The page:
Please Cause The Removal Of Driver-Unfriendly Speed Ramps At Dawa: An Open Letter To The Road And Highways Minister
Felicitations to you, Hon. Kwasi Amoako Attah- Minister of Roads and Highways. I know you have a lot of work to do in the infrastructural sub-sector mostly referred to as the road sector. However, I want to draw your attention to some looming danger on the Accra – Aflao Highway. I will love to see a similar action of yours at the airport residential area in Accra when you ordered the demolition of a 22-storey building last year following incessant complaints from residents of that suburb of Accra.
Purported Self-Help Speed Ramps At Dawa
Honourable, permit me to enumerate vivid descriptions of the speed ramps as follows.
- They are too high, uneven and driver-unfriendly. Motorists using saloon cars find it extremely difficult to drive through Dawa.
- They are overly numerous.
- They are not professionally constructed. The engineering is very poor.
- They have been constructed at close intervals.
- They are capable of causing preventable road traffic accidents.
- Their finishing defaces the international highway’s aesthetic value.
My Speculations Regarding The Dawa Speed Ramps
Honourable Road Minister, I can conjecture that the people of Dawa wished that speed ramps were part of the original road engineering works when the road was being constructed. However, their wishes were not made a reality by the road engineers. Again, the Dawa community might have requested for such speed ramps but to no avail, so they went for a self-help project to serve their purpose. Serving their purpose, however, poses danger for motorists on that stretch of the international highway.
Honourable Amoako Attah, a similar situation was the case at Kasseh-Ada on the same Accra-Aflao Highway and last year, some concerned youth of Ada started constructing their self-help speed ramps. Unfortunately, the Ada youth were allegedly brutalized by personnel of the Ghana Armed Forces (GAF). This was because the people requested for speed ramps several times from the Ghana Highways Authority (GHA) but their request was either not granted or ignored. The youth, therefore, took the law into their own hands and blocked the Accra-Aflao Highway at Kasseh and set fire in the middle of the road. It was reported that the soldiers who were on their way to a funeral elsewhere beyond Kasseh became stranded by events so they removed the road blocks and brutalized some of the youth. Some were injured. This incident happened in October 2019, Honourable You may refer to the story on Ghanaweb on the URL https://www.ghanaweb.com/GhanaHomePage/NewsArchive/Soldiers-brutalise-stubborn-Ada-youth-793914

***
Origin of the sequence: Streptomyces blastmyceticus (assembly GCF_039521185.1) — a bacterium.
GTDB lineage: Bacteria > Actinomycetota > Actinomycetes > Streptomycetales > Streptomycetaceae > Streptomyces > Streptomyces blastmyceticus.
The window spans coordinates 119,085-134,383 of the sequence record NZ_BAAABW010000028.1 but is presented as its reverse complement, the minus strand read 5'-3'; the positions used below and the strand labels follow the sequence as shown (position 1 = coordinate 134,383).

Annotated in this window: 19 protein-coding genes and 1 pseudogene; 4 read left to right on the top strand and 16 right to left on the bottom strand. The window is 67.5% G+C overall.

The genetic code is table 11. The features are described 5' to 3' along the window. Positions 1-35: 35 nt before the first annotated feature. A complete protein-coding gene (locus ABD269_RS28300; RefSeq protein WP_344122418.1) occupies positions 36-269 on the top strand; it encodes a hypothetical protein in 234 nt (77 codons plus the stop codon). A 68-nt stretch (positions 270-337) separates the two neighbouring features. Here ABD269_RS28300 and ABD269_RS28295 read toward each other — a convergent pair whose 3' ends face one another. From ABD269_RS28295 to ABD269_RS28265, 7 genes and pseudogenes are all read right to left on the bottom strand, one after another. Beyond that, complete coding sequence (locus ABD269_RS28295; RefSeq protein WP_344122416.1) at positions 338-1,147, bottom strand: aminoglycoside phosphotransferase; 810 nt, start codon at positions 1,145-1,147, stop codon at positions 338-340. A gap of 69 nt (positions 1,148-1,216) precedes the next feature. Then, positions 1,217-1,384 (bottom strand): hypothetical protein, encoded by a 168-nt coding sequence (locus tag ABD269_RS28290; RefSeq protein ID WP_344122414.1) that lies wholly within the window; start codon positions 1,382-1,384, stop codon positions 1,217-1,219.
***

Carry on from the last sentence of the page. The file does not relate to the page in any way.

Honourable Amoako Attah, even after that incident, Kasseh is still without proper speed ramps.
Honourable Road Minister, it is an oft occurrence that when the people demand for public goods for a long time and they are not getting them, they tend to breach the law in their bid to provide a self-help antidote to the identified public problem that affects a particular segment of society. That is why I always disagree with Thomas Dye’s (1998) assertion that public policy means, “whatever governments choose to do or not to do.”
Honourable, certain public goods can be provided by only Government and the speed ramps are one of those. This is because such public goods are non-excludable (one user cannot exclude others from using the public goods) and non-rivalry (one person’s use cannot prevent another person from using the public goods).
Honourable, the non-excludability and non-rivalry nature of the highway as a public good will not motivate a profit-oriented private organization to construct the speed ramps. As such, the GHA must engage the community in need of the speed ramps and see how best to handle the communal concerns. So long as the community members feel ignored, we will continue to see these Dawa driver-unfriendly and potential accident causing self-help speed ramps on our roads and the international highways too will not be spared.
I hope ardently that this open letter comes to your attention. If it does, then my avid hope is that you will proffer an expeditious solution to the problem. Until then, I say:
~Asante Sana ~
Author: Philip Afeti Korto
Email: [email protected]
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